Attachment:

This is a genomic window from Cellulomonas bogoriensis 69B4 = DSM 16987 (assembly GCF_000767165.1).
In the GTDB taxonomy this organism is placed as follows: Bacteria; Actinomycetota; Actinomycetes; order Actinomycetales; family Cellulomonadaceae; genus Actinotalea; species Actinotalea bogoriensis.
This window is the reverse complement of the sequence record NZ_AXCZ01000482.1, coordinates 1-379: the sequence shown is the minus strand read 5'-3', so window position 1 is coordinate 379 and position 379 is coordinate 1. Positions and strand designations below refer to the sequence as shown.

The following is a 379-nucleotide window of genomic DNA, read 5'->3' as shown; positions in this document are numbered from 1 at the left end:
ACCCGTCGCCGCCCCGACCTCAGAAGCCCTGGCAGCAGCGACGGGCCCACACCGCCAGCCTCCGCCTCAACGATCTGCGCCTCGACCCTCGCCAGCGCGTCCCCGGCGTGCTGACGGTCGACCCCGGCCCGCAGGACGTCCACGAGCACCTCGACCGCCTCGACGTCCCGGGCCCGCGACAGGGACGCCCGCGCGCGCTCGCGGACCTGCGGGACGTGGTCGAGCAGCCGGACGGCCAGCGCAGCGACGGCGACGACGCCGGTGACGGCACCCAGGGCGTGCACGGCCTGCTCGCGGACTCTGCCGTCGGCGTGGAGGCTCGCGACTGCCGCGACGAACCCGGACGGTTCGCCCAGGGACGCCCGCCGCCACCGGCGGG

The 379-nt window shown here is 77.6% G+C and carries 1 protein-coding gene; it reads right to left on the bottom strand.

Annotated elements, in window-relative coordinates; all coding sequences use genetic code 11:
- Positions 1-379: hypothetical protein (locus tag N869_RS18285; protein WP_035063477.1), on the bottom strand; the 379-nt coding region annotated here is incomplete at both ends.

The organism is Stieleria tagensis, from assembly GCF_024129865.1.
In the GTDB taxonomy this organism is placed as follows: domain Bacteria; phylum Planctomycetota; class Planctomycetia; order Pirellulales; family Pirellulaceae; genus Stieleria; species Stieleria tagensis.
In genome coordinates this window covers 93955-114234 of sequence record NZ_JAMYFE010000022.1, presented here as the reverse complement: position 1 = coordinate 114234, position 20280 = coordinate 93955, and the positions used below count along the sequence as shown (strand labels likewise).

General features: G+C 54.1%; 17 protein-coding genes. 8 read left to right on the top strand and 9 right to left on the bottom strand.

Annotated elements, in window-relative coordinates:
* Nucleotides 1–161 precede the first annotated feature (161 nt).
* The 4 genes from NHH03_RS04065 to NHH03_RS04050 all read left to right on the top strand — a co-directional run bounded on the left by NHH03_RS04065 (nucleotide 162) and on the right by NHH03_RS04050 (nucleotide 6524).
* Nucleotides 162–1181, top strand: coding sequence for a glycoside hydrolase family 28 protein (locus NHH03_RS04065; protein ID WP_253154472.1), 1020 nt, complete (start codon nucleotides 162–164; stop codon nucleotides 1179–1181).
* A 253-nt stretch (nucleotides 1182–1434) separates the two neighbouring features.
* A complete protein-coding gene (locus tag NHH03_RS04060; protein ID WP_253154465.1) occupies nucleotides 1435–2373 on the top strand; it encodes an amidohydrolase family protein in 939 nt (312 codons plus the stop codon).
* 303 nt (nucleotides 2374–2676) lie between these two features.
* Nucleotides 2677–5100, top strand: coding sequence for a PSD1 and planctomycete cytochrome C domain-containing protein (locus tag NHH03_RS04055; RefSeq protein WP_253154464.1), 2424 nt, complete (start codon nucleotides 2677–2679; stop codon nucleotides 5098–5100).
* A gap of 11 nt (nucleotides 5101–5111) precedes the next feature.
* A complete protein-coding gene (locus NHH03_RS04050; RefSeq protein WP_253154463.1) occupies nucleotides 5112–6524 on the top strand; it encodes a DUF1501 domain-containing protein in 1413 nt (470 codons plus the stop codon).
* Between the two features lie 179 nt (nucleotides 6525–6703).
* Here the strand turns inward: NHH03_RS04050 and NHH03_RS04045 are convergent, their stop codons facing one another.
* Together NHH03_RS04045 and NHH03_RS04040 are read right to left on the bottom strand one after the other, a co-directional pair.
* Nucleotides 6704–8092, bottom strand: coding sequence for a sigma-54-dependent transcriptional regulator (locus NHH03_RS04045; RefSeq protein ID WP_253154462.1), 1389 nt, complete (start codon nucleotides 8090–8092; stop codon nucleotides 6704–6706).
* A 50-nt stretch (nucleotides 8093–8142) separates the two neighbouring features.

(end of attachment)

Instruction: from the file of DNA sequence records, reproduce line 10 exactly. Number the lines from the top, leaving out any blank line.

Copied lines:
In the GTDB taxonomy this organism is placed as follows: domain Bacteria; phylum Planctomycetota; class Planctomycetia; order Pirellulales; family Pirellulaceae; genus Stieleria; species Stieleria tagensis.